EU dangles carrot to Filipino separatists

The European Union will pour 12 million euros ($14.5 million) in development aid into the southern Philippine island of Mindanao if Muslims separatists there stop fighting.

    MILF has already been offered incentive by the US

    EU envoy to the Philippines Jan de Kok on Tuesday said the European Union would participate in a World Bank-led multi-donor trust fund, aimed at financing rehabilitation and development in areas of Mindanao hurt by the 30-year conflict.

       

    "We want a peace agreement, a sustainable peace and not just a piece of paper signed and very little happens after that," he told foreign journalists, urging both sides to hasten the peace process because the money might not be there after

    2005.

       

    "So we need to make some progress in the peace negotiations."

     

    Multi-donor trust fund

       

    De Kok said the multi-donor trust fund would be made available as soon as government and the separatist Moro Islamic Liberation Front (MILF), the largest of four home-grown Muslim armed groups, signed a peace agreement.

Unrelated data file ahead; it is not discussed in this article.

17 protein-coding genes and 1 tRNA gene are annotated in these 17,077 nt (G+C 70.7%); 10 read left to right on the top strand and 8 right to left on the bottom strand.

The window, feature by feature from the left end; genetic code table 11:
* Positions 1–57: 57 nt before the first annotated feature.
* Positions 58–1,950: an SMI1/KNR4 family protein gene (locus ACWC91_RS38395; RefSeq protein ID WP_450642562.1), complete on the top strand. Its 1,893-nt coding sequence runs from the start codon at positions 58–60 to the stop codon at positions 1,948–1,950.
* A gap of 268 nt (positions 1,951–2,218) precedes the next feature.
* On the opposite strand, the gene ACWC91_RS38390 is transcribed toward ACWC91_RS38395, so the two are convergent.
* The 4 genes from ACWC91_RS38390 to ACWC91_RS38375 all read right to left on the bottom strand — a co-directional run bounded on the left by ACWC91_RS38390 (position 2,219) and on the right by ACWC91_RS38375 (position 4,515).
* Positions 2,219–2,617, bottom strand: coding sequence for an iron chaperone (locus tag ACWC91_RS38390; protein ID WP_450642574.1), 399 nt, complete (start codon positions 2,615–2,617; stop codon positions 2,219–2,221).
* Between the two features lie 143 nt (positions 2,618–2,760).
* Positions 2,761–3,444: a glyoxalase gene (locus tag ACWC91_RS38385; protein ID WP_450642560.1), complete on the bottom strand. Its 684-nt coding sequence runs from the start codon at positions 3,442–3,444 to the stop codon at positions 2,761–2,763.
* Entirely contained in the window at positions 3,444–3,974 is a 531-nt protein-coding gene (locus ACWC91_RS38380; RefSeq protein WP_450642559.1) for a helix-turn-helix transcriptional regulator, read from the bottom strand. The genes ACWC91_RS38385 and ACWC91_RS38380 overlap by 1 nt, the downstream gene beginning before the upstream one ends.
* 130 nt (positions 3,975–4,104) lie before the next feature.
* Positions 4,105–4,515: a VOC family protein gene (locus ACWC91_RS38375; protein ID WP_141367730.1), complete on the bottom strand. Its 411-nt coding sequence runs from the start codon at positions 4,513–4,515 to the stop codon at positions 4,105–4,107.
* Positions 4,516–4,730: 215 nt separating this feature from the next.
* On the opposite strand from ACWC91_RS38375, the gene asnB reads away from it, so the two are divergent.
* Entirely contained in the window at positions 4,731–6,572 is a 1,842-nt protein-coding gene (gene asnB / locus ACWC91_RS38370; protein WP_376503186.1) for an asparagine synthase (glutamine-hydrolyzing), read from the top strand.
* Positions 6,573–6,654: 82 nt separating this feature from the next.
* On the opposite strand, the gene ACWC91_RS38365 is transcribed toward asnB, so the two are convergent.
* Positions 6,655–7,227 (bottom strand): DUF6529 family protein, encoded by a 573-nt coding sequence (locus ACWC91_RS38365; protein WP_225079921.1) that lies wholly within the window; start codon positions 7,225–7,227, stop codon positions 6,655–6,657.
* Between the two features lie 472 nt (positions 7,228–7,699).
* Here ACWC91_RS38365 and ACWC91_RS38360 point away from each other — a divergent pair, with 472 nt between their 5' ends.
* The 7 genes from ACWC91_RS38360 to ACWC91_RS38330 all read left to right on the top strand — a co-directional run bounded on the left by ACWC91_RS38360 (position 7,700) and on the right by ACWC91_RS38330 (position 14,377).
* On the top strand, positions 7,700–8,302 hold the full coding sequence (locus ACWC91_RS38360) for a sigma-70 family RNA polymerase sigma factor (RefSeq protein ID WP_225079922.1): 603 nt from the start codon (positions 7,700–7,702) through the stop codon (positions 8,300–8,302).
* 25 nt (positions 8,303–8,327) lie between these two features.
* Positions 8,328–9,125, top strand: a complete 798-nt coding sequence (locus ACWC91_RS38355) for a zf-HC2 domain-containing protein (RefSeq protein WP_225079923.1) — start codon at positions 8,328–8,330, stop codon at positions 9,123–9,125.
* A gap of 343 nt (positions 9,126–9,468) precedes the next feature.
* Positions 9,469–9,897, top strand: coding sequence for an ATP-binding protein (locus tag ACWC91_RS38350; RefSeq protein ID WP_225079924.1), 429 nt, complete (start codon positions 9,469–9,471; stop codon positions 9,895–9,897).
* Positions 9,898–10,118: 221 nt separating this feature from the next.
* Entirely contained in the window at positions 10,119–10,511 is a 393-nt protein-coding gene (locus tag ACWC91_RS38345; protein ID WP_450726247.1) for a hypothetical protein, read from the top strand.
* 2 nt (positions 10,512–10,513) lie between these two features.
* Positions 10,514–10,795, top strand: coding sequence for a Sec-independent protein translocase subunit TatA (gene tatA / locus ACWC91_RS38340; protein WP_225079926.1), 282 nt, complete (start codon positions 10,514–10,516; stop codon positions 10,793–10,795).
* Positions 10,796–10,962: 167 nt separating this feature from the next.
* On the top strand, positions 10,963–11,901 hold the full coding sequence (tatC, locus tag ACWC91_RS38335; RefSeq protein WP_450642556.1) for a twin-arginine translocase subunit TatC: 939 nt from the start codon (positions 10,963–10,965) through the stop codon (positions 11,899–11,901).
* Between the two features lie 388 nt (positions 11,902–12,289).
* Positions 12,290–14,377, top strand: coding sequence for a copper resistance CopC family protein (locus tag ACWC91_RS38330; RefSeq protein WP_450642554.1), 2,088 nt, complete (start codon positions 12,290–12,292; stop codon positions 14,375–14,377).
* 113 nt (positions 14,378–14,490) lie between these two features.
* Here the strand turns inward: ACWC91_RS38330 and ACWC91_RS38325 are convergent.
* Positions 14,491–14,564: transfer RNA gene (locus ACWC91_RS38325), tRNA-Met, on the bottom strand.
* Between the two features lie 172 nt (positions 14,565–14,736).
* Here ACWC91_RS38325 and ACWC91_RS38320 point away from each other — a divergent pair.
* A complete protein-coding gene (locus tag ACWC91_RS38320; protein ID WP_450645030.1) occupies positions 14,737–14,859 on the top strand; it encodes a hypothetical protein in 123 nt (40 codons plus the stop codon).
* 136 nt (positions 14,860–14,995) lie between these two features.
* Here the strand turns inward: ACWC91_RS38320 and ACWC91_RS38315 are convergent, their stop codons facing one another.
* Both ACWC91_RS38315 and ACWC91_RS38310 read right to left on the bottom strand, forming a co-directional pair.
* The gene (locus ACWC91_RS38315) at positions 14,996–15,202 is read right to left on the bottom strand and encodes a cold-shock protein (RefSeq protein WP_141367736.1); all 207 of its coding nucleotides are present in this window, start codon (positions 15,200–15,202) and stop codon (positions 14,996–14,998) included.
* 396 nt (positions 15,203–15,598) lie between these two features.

Government and Muslim negotiators belonging to the separatist groups are due to resume formal peace negotiations later this month in the Malaysian capital Kuala Lumpur after a two-year break.

       

    The United States is already offering $30 million in aid for MILF areas if the rebels sign a peace deal.

    SOURCE: Reuters


    YOU MIGHT ALSO LIKE

    Interactive: Coding like a girl

    Interactive: Coding like a girl

    What obstacles do young women in technology have to overcome to achieve their dreams? Play this retro game to find out.

    Heron Gate mass eviction: 'We never expected this in Canada'

    Hundreds face mass eviction in Canada's capital

    About 150 homes in one of Ottawa's most diverse and affordable communities are expected to be torn down in coming months

    I remember the day … I designed the Nigerian flag

    I remember the day … I designed the Nigerian flag

    In 1959, a year before Nigeria's independence, a 23-year-old student helped colour the country's identity.